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Dwarka Prasad Vs. Raja Ram and anr. - Court Judgment

LegalCrystal Citation
CourtAllahabad
Decided On
Judge
Reported inAIR1915All272; 29Ind.Cas.980
AppellantDwarka Prasad
RespondentRaja Ram and anr.
Excerpt:
limitation act (ix of 1908), section 25 - instalment bond--hindi date mentioned in bond--true test as to when limitation begins to run. - interpretation of statutes definition clause: [markandey katju & h.l. dattu, jj] meaning given to an expression in one statute cannot be applied to another statute. - the whole question turns upon the intention of the parties and it seems to us that in this case the intention clearly was that payment of the instalments was to be made on the hindi dates mentioned in the bond, and that the last payment was to be made on the date on which, the eighth instalment was payable, namely, on magh siidi puranmashi 1956, corresponding to the 14th of february 1900. jn this view section 25 of the limitation act has no application to a case of this kind......rate of twelve annas per cent, per mensem and also rs. 500 out of the principal on puranmashi of magh sudi of each year. the first instalment of interest and that of principal shall be payable on puranmashi of magh sudi 1949 sambat. similarly the instalment of principal and interest shall be payable each year on puranmashi of magh sudi. we the debtors shall pay without objection interest on the whole of the remaining amount and rs. 500 out of the principal year by year.' there is a further clause in the bond that in ease of default in the payment of three instalments, the creditors would be entitled to realise the whole amount secured by the bond without waiting for the other instalments.2. two contentions have been raised before us. the first is that default having been made in the.....
Judgment:

1. This appeal arises out of a suit brought by the plaintiffs to enforce payment of money due upon a mortgage-executed on the 24th of July 1892. The question to be considered is whether the claim of the plaintiffs, which was instituted on the 19th of July 1912, is or is not time-barred. The bond provides that the amount secured by it should be paid in eight years 'in this way that we shall pay interest on the whole amount aforesaid at the rate of twelve annas per cent, per mensem and also Rs. 500 out of the principal on Puranmashi of Magh Sudi of each year. The first instalment of interest and that of principal shall be payable on Puranmashi of Magh Sudi 1949 Sambat. Similarly the instalment of principal and interest shall be payable each year on Puranmashi of Magh Sudi. We the debtors shall pay without objection interest on the whole of the remaining amount and Rs. 500 out of the principal year by year.' There is a further clause in the bond that in ease of default in the payment of three instalments, the creditors would be entitled to realise the whole amount secured by the bond without waiting for the other instalments.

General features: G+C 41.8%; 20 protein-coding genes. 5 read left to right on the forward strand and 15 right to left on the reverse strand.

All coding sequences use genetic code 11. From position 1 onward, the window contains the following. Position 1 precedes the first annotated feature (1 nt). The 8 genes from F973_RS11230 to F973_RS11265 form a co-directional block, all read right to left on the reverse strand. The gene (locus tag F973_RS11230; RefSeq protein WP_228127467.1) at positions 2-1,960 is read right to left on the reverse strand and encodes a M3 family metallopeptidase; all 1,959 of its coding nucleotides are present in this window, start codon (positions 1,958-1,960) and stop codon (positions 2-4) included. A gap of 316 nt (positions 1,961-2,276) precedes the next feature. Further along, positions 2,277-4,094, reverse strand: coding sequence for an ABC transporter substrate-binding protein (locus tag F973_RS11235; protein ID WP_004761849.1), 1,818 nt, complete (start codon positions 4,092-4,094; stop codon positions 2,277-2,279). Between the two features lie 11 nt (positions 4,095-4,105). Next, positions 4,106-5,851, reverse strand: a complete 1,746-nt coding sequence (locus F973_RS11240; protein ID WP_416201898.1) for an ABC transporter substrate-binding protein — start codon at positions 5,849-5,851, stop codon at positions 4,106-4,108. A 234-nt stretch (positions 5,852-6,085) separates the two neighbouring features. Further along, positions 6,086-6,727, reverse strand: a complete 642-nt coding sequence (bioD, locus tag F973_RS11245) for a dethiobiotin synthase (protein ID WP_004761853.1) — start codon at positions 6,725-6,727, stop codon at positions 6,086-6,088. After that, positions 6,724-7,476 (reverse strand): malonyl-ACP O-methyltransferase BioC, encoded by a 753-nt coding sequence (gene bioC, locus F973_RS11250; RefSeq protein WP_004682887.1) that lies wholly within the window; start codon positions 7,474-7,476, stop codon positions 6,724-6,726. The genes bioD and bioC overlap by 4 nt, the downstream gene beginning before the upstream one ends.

2. Two contentions have been raised before us. The first is that default having been made in the payment of instalments, the whole of the amount of the bond became due when default was made in the payment of the third instalment, and accordingly calculating limitation from the date of that default the claim is time-barred. The second contention is that in any exentthe whole amount of the bond was re-payable on Magh Sudi Puranmashi 1956, corresponding to the 14th of February 1900, and as the suit was brought after twelve years from that date, it is equally barred by limitation.

3. Holding the view that we do on the second point, it is unnecessary to refer to the first point. We are of opinion that having regard to the terms of the bond the amount of it became payable at the the latest on Magh Sudi Puranmashi of 1956, that is to say, the date on which the eighth instalment was payable. It is true that in the earlier part of the bond it is said that the debt was to be re-paid in eight years but this is qualified by the clause which follows, namely, the clause stating how the eight years were to be calculated. The true test in a case of this kind is on what date were the plaintiffs entitled to demand their money if payment was not made of the eight instalments fixed in the bond. If default made on Magh Sudi Puranmashi 1956, corresponding to the 14th of February 1900, there can be no doubt that the creditors would be entitled to demand their money on the expiry of that date, and it would be no answer to their demand for the money to say that they were bound to wait till the expiry of eight years calculated from the date of the bond according to the English Calendar. The whole question turns upon the intention of the parties and it seems to us that in this case the intention clearly was that payment of the instalments was to be made on the Hindi dates mentioned in the bond, and that the last payment was to be made on the date on which, the eighth instalment was payable, namely, on Magh Siidi Puranmashi 1956, corresponding to the 14th of February 1900. Jn this view Section 25 of the Limitation Act has no application to a case of this kind.

4. The learned Counsel for the respondents relied on the case of Latif-un-nissa v. Dhan Kunwar 24 C. 382 and the cases referred to therein.

5. The provisions of the bond in that case are not identical with those of the bond before us, and even in that case Mr. Justice Ameer Ali was of opinion that Section 25 of the Limitation Act did not apply. He concurred with his learned colleague as there were doubts as to what the intention of the parties was under the document in that case.

6. In our opinion the suit of the plaintiffs is time-barred and ought to have been dismissed. We accordingly allow the appeal, set aside the decree of the Court below and dismiss the suit with costs in both Courts.


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